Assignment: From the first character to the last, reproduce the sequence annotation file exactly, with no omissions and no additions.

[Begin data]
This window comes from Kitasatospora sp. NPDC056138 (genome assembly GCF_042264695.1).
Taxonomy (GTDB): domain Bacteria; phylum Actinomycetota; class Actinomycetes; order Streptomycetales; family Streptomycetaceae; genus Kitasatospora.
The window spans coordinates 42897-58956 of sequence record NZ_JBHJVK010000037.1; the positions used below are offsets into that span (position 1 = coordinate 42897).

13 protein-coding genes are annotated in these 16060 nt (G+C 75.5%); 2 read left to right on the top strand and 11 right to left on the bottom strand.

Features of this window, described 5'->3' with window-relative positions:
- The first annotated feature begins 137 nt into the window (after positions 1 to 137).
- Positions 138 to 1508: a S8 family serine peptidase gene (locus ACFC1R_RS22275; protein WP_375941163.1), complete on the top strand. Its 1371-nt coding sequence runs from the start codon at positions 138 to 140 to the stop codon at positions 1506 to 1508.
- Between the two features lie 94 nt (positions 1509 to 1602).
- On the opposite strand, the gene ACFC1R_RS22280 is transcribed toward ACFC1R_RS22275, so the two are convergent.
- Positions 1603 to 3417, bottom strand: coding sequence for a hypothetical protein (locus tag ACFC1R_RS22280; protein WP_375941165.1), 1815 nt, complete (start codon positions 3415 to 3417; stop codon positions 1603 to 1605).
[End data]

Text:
This window comes from Kitasatospora sp. NPDC056138 (genome assembly GCF_042264695.1).
Taxonomy (GTDB): domain Bacteria; phylum Actinomycetota; class Actinomycetes; order Streptomycetales; family Streptomycetaceae; genus Kitasatospora.
The window spans coordinates 42897-58956 of sequence record NZ_JBHJVK010000037.1; the positions used below are offsets into that span (position 1 = coordinate 42897).

13 protein-coding genes are annotated in these 16060 nt (G+C 75.5%); 2 read left to right on the top strand and 11 right to left on the bottom strand.

Features of this window, described 5'->3' with window-relative positions:
- The first annotated feature begins 137 nt into the window (after positions 1 to 137).
- Positions 138 to 1508: a S8 family serine peptidase gene (locus ACFC1R_RS22275; protein WP_375941163.1), complete on the top strand. Its 1371-nt coding sequence runs from the start codon at positions 138 to 140 to the stop codon at positions 1506 to 1508.
- Between the two features lie 94 nt (positions 1509 to 1602).
- On the opposite strand, the gene ACFC1R_RS22280 is transcribed toward ACFC1R_RS22275, so the two are convergent.
- Positions 1603 to 3417, bottom strand: coding sequence for a hypothetical protein (locus tag ACFC1R_RS22280; protein WP_375941165.1), 1815 nt, complete (start codon positions 3415 to 3417; stop codon positions 1603 to 1605).